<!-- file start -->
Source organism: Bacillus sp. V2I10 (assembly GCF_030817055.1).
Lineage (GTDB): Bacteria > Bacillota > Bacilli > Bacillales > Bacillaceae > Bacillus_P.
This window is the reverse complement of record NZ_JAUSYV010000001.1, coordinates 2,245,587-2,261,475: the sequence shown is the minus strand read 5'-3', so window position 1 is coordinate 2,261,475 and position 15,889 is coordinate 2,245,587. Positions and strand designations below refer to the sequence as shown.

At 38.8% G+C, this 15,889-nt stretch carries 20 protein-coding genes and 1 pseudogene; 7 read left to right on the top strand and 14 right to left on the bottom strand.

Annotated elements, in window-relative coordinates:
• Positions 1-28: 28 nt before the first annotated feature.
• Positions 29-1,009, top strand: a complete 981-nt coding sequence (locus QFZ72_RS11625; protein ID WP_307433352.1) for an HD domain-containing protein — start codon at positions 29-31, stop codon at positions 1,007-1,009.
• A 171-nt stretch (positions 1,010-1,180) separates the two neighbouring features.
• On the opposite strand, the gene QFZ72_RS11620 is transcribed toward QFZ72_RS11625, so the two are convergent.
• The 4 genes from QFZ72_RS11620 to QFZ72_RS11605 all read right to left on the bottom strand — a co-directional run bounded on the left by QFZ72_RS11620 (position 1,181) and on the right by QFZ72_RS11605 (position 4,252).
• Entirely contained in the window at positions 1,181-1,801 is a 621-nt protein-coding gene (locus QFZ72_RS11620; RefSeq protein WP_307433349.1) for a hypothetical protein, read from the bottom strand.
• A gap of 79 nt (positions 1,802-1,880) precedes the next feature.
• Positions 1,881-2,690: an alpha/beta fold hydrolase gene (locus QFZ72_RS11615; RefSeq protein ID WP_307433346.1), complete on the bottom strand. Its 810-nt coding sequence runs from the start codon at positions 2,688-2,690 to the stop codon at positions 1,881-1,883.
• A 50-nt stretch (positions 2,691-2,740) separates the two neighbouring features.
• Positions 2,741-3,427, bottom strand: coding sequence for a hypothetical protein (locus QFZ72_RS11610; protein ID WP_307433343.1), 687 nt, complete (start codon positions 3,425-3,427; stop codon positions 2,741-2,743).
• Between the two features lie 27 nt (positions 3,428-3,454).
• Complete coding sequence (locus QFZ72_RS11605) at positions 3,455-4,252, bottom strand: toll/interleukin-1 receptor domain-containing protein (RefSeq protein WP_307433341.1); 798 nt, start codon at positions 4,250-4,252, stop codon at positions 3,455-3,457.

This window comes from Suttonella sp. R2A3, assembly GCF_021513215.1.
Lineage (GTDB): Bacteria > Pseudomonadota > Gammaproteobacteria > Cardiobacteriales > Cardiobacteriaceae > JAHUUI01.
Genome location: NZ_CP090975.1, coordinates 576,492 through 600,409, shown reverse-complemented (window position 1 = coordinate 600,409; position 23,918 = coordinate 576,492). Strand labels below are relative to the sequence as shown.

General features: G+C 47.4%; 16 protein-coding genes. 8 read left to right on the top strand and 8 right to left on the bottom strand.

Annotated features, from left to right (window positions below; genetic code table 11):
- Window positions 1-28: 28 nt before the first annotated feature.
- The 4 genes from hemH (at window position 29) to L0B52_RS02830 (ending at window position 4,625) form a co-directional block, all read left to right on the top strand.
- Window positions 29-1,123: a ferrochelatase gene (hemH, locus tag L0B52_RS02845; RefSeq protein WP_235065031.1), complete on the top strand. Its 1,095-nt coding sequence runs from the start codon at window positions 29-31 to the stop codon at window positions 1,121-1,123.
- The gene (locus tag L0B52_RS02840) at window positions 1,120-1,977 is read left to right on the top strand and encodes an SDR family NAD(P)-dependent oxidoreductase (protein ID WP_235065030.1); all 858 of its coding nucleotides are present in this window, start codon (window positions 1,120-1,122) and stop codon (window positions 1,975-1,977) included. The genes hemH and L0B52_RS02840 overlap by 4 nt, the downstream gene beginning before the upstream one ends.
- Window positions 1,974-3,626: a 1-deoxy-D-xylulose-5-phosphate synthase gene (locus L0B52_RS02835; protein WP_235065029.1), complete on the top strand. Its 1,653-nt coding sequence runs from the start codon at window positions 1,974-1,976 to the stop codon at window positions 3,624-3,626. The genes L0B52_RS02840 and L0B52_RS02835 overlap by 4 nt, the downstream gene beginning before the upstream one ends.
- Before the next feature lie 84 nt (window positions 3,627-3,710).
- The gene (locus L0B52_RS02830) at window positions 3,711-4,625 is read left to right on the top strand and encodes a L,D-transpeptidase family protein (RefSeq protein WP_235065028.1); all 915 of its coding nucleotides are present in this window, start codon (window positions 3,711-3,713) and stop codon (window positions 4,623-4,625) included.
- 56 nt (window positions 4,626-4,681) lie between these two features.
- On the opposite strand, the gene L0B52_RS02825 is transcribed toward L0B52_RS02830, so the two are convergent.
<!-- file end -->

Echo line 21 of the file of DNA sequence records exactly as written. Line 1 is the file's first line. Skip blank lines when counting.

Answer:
General features: G+C 47.4%; 16 protein-coding genes. 8 read left to right on the top strand and 8 right to left on the bottom strand.